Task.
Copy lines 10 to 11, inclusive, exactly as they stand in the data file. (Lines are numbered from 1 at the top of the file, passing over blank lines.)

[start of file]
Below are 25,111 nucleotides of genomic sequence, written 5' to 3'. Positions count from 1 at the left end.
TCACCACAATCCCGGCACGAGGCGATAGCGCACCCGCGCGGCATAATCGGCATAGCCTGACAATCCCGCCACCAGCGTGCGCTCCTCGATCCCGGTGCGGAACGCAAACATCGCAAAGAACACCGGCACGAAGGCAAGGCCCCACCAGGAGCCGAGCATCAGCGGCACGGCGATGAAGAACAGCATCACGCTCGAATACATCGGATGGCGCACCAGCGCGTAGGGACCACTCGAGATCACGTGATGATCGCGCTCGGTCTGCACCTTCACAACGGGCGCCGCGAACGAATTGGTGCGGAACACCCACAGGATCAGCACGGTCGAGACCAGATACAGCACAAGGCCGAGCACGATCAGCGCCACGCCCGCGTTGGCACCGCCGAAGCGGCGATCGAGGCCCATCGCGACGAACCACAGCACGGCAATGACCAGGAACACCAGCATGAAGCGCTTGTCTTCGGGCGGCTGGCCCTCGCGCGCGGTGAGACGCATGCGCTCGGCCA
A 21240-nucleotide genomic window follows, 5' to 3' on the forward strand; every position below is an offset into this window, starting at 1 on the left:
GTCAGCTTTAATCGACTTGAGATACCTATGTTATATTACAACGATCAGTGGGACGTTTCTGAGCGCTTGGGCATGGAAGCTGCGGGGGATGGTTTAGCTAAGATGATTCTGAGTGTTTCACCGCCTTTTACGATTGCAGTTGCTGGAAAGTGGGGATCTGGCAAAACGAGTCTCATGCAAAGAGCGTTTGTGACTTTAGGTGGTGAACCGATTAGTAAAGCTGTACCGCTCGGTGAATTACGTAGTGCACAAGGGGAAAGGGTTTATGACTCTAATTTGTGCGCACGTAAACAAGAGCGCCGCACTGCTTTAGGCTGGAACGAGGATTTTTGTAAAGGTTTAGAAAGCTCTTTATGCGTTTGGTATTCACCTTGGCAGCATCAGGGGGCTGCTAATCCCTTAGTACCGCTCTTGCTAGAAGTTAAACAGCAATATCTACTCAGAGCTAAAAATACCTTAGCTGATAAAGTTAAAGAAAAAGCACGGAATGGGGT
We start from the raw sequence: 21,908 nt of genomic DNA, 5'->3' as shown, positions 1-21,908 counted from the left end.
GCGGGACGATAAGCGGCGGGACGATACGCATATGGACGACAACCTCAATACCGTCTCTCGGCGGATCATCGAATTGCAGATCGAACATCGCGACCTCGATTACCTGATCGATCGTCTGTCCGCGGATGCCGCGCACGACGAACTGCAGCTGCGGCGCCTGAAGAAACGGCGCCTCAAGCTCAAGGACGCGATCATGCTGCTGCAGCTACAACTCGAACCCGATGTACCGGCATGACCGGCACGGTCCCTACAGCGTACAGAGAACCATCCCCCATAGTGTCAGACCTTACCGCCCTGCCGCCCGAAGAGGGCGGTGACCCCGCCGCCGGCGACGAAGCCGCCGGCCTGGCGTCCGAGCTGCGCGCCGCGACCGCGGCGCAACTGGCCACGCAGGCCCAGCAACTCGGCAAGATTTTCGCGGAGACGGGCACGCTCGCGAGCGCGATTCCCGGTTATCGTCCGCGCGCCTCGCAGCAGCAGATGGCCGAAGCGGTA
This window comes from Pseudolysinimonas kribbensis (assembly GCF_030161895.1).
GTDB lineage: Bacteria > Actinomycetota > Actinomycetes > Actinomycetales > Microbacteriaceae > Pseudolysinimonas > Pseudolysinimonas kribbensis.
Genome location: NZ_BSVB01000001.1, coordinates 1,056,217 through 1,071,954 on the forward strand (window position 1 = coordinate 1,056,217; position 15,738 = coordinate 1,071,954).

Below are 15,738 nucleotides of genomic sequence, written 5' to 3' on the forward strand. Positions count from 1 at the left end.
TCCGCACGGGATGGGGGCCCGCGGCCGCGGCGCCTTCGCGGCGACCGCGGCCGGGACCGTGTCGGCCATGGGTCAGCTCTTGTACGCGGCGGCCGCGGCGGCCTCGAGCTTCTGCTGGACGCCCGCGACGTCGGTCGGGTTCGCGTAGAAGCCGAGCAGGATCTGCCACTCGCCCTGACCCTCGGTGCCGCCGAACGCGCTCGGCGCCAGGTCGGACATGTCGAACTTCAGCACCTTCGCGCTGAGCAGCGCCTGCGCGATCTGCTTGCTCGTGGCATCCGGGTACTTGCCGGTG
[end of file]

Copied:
Below are 15,738 nucleotides of genomic sequence, written 5' to 3' on the forward strand. Positions count from 1 at the left end.
TCCGCACGGGATGGGGGCCCGCGGCCGCGGCGCCTTCGCGGCGACCGCGGCCGGGACCGTGTCGGCCATGGGTCAGCTCTTGTACGCGGCGGCCGCGGCGGCCTCGAGCTTCTGCTGGACGCCCGCGACGTCGGTCGGGTTCGCGTAGAAGCCGAGCAGGATCTGCCACTCGCCCTGACCCTCGGTGCCGCCGAACGCGCTCGGCGCCAGGTCGGACATGTCGAACTTCAGCACCTTCGCGCTGAGCAGCGCCTGCGCGATCTGCTTGCTCGTGGCATCCGGGTACTTGCCGGTG